A study of scattered star clusters carried out using the Chandra X-ray telescope shows that young stars have significant magnetic activity. It can destroy the atmosphere of their planets.
Investigation of scattered clusters
Scientists suspect that young stars that have just formed and are still not on the main sequence of the Hertzsprung-Rasel diagram have such strong ultraviolet radiation that it “blows out” all the gas and light dust from their protoplanetary disks, preventing planets from forming atmospheres.
In order to find out, scientists used the Chandra orbital X-ray Observatory. They used it to study more than 6,000 young stars scattered across a dozen scattered star clusters. The age of these formations, in which the luminaries are located randomly and at a sufficiently large distance from each other, ranges from 7 to 25 million years.
The researchers then compared the results with studies of stars which age did not exceed 500 thousand years, the study of which Chandra conducted earlier. They are a strong source of X-rays, so it is very convenient to track the evolution of stellar systems behind them.
Young stars and their activity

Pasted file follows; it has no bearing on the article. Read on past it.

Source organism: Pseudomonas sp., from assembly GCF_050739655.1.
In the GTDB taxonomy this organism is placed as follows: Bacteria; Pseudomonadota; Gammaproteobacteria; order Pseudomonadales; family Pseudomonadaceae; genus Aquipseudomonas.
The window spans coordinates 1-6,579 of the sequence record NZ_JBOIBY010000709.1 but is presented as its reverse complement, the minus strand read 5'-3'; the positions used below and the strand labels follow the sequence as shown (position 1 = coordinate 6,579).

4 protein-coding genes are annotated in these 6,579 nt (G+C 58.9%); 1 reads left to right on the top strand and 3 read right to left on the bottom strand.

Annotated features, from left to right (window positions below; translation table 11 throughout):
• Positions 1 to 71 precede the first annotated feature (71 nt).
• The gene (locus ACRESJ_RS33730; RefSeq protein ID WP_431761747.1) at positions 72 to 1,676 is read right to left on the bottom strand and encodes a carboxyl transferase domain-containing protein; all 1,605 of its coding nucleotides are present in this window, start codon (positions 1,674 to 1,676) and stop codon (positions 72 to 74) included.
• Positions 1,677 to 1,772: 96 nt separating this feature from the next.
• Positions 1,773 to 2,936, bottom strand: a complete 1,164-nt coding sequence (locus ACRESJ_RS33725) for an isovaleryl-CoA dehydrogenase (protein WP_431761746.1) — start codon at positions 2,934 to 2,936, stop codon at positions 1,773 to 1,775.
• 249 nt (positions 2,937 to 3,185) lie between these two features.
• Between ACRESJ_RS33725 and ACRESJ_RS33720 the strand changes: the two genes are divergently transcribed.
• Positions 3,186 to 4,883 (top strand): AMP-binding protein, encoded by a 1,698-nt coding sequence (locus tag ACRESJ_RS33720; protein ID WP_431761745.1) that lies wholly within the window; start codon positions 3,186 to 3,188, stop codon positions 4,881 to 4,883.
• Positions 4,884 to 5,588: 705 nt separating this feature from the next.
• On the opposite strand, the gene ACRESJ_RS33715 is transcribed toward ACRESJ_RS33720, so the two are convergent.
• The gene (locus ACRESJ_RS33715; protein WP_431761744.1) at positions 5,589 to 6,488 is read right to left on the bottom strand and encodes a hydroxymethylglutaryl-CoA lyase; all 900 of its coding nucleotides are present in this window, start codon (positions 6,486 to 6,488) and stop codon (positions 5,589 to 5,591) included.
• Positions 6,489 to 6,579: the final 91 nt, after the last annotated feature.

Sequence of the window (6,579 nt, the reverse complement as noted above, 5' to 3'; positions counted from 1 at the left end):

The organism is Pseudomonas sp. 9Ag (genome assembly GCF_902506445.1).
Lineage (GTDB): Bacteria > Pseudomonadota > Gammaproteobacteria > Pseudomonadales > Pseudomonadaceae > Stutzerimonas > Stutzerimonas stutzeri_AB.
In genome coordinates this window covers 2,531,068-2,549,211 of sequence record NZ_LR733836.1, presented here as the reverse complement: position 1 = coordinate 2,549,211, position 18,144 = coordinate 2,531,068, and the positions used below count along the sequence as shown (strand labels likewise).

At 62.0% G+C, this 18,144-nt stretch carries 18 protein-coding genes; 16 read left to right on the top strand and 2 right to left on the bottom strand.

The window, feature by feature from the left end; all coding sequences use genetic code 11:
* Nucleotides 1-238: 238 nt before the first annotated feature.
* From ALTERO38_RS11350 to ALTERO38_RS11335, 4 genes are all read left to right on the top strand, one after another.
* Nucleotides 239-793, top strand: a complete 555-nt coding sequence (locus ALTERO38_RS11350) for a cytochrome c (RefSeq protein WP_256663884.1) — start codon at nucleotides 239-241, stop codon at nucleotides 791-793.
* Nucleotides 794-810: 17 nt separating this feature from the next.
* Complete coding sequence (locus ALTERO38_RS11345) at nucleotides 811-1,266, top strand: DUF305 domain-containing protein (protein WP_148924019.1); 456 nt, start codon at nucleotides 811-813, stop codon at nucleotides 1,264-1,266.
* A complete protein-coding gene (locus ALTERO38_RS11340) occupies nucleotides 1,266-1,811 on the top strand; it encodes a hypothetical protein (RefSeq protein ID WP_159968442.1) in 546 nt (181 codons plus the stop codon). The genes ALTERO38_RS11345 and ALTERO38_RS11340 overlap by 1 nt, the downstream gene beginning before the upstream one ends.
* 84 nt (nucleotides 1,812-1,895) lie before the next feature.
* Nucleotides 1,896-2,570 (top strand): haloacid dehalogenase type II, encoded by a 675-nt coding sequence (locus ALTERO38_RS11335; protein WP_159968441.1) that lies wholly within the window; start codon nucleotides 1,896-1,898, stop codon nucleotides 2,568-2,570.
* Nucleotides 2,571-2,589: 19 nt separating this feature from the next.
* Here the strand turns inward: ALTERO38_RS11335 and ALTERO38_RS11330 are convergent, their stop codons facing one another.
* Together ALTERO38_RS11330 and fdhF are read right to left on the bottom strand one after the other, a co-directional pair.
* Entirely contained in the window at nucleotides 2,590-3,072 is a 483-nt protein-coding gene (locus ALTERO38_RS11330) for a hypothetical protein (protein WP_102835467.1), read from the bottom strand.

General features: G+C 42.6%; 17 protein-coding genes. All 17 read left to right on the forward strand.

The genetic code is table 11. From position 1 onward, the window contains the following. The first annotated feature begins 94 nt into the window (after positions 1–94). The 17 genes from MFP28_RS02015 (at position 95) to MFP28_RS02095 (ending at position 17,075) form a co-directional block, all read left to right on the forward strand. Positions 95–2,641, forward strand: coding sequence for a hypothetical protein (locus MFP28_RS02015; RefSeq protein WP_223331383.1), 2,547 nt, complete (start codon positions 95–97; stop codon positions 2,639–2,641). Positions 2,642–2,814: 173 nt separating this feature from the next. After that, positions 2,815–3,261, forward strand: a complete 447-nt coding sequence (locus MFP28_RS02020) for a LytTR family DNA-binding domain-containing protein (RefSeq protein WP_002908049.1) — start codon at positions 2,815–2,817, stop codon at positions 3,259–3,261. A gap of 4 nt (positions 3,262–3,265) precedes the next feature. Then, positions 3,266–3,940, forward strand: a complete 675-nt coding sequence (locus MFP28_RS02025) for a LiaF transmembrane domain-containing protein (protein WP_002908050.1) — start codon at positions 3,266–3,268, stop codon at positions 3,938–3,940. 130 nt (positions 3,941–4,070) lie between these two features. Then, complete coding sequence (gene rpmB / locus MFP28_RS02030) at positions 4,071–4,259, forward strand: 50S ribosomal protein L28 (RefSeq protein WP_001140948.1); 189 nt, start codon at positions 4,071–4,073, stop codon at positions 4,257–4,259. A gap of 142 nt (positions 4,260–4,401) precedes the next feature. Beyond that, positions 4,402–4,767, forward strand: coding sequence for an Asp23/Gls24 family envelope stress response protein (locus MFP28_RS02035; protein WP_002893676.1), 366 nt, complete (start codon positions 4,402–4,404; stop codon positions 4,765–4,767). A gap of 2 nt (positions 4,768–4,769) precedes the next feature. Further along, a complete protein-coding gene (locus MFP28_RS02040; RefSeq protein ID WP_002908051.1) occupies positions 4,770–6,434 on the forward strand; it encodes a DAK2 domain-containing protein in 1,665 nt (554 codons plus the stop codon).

Studies have generally confirmed the assumption of scientists that young stars are magnetically active. The internal zones of their convection create a kind of dynamo, which creates powerful magnetic fields, which lead to an excess of ultraviolet and X-rays.
At the same time, how long such activity persists depends on the mass of the star. So the luminaries that are 3.5-7 times heavier than the Sun lose convection very quickly. In lighter objects, however, it can persist for a long time.
Even the vision that Sun-like intense radiation persists long enough to slow down the growth of planets close to them. In some cases, it is even possible for the already established worlds to lose not only the primary hydrogen, but also the secondary, denser gas shell.
According to www.space.com
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